• Abscess (pus buildup), ACE-inhibitor activity, aging, antibacterial, antiviral, arthritis, asthma, astringent (shrinks body tissues), bedsores, blood flow enhancement, blood thinner, brain function and well-being in the elderly, cancer, chemotherapy support, colon inflammation, cosmetic, cough, demulcent (soothing agent), dengue (virus spread by mosquitoes), diarrhea, digestive disorders, digestive tonic, dry skin, ear infections, enteritis (inflammation of the small intestine), exercise performance, expectorant (clears mucus), fatigue, fever, food uses, frostbite, gout, gynecological disorders, heart disorders (due to cold stress), H. pylori infection, hypoxia (lack of oxygen), immune function, inflammation, laxative, liver protection, lung disease, lupus (immune disease causing chronic inflammation), metabolic disorders, nutrition, pain relief, parasites, poisoning, psoriasis (chronic skin redness and irritation), Qi-deficiency and blood-stasis syndrome in heart disease (Eastern medicine), radiation side effects, scurvy (vitamin C deficiency), skin irritation, skin pigmentation disorders, skin ulcers, stomach ache, stomach acid reduction, stomach disorders, stroke prevention, sunscreen, swollen mucous membranes, tonic, tooth disease, urinary tract infection, vision improvement, wound healing.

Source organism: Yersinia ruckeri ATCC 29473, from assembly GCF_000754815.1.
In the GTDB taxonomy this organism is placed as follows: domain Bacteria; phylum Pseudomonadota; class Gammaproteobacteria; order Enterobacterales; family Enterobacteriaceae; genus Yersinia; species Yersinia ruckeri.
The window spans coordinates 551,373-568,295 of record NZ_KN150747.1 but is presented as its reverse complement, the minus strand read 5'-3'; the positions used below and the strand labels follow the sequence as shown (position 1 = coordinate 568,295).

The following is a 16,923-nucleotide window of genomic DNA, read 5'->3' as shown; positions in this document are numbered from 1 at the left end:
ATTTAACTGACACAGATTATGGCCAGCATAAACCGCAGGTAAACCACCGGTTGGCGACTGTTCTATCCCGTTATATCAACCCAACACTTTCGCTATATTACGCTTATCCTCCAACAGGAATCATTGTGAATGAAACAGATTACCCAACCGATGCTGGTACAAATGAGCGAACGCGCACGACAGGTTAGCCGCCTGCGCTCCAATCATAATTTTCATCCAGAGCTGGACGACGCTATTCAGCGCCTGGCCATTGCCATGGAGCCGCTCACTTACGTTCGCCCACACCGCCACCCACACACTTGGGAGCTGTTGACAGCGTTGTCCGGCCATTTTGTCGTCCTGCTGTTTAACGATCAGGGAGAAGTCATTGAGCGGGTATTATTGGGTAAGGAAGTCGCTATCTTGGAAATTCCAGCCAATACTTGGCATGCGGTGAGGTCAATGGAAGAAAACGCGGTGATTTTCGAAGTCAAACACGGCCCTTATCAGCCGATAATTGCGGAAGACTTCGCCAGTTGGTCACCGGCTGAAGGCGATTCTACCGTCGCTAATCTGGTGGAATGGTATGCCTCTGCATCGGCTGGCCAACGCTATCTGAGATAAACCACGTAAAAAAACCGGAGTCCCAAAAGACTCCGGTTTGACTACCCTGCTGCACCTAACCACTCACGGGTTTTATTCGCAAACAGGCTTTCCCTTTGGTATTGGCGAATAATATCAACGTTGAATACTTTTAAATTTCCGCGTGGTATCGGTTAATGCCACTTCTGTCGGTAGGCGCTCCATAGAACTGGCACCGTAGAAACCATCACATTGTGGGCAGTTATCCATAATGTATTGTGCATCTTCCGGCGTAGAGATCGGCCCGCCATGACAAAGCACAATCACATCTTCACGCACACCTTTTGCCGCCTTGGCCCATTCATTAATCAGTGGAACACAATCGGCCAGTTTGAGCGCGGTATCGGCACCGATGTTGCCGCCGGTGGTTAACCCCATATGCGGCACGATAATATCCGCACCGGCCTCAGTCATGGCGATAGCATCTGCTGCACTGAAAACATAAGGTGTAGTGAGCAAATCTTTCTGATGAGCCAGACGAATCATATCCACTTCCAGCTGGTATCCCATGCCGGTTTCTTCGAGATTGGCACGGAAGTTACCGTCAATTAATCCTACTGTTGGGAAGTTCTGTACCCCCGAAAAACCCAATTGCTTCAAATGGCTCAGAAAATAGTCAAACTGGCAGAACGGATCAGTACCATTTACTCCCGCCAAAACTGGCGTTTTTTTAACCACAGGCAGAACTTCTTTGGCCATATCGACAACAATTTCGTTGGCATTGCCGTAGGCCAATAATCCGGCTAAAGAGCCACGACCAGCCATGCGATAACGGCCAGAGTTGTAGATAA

Dosing

Adults (over 18 years old)

  • The following forms and doses of sea buckthorn have been taken by mouth: 1-2 cups of sea buckthorn leaf tea, daily; 1-3 seed oil capsules (500 milligrams per capsule), three times daily; 3-5 milliliters of sea buckthorn seed oil, three times daily; up to two "dropperfuls" of sea buckthorn berry oil, three times daily. Sea buckthorn berry or seed oil have also been applied to the skin 3-4 times daily.
  • For antioxidant effects, sea buckthorn juice has been taken by mouth for eight weeks, although the amount taken was unclear.
  • For atopic dermatitis (itchy, scaly skin), 10 capsules containing 500 milligrams of sea buckthorn pulp oil have been taken by mouth daily for four months. Creams containing 10-20% sea buckthorn have been applied to the skin for four weeks.
  • For heart disease, 10 milligrams of sea buckthorn has been taken by mouth three times daily for three months.
  • For cirrhosis (scarring of the liver caused by chronic disease), 15 grams of sea buckthorn extract has been taken by mouth three times daily for six months.